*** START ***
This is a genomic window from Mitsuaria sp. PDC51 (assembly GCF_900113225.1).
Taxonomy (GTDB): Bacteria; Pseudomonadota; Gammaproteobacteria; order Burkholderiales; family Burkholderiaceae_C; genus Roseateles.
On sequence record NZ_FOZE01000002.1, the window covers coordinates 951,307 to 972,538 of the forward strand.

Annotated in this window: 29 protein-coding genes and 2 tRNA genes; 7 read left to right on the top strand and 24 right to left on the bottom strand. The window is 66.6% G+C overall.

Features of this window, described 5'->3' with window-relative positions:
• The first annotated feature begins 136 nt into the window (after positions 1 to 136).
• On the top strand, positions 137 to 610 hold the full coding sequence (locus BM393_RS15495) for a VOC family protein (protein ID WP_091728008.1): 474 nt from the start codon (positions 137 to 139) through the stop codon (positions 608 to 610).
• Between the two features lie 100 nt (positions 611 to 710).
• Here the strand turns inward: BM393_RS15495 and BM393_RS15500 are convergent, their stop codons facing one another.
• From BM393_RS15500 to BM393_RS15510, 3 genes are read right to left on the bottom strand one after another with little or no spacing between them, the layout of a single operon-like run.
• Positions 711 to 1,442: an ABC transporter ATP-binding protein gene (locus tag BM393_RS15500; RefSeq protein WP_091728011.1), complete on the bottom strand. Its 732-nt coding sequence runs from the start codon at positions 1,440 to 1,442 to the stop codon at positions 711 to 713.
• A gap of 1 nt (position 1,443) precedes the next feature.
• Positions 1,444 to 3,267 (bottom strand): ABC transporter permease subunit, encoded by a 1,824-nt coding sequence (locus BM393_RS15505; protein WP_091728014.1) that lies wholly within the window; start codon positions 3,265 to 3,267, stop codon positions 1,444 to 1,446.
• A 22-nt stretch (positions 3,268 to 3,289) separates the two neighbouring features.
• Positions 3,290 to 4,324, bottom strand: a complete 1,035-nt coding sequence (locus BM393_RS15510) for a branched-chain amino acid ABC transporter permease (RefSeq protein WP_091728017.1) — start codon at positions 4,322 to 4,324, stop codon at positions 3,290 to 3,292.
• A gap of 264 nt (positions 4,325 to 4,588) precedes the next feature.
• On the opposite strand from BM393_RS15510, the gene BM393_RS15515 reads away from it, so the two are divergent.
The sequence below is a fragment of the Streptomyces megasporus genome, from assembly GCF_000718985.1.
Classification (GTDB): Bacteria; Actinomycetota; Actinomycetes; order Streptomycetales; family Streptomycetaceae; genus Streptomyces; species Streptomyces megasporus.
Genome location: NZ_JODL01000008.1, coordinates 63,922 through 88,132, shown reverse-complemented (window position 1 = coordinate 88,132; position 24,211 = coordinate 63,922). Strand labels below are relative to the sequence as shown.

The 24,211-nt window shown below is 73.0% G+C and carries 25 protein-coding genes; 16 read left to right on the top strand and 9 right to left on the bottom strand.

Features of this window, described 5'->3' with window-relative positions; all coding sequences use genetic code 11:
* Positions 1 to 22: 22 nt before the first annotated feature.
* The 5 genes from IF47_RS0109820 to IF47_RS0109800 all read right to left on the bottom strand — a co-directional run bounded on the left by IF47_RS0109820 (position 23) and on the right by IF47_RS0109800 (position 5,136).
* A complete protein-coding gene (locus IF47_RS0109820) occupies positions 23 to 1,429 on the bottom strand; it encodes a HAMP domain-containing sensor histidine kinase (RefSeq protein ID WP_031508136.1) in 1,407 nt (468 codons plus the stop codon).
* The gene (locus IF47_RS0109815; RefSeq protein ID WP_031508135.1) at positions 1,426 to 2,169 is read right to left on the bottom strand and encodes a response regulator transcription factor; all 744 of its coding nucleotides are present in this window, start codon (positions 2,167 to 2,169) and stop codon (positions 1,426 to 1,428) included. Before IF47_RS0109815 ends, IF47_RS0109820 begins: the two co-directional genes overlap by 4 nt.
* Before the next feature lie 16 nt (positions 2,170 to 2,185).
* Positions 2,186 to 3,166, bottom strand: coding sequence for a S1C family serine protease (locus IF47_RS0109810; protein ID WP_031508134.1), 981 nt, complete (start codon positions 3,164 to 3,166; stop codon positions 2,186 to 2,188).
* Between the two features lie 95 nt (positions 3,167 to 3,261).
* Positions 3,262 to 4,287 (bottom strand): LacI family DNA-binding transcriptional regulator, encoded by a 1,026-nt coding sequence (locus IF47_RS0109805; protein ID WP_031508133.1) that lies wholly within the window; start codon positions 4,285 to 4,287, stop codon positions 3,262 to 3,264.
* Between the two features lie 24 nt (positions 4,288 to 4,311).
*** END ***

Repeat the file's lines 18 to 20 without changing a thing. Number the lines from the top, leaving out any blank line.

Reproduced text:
The sequence below is a fragment of the Streptomyces megasporus genome, from assembly GCF_000718985.1.
Classification (GTDB): Bacteria; Actinomycetota; Actinomycetes; order Streptomycetales; family Streptomycetaceae; genus Streptomyces; species Streptomyces megasporus.
Genome location: NZ_JODL01000008.1, coordinates 63,922 through 88,132, shown reverse-complemented (window position 1 = coordinate 88,132; position 24,211 = coordinate 63,922). Strand labels below are relative to the sequence as shown.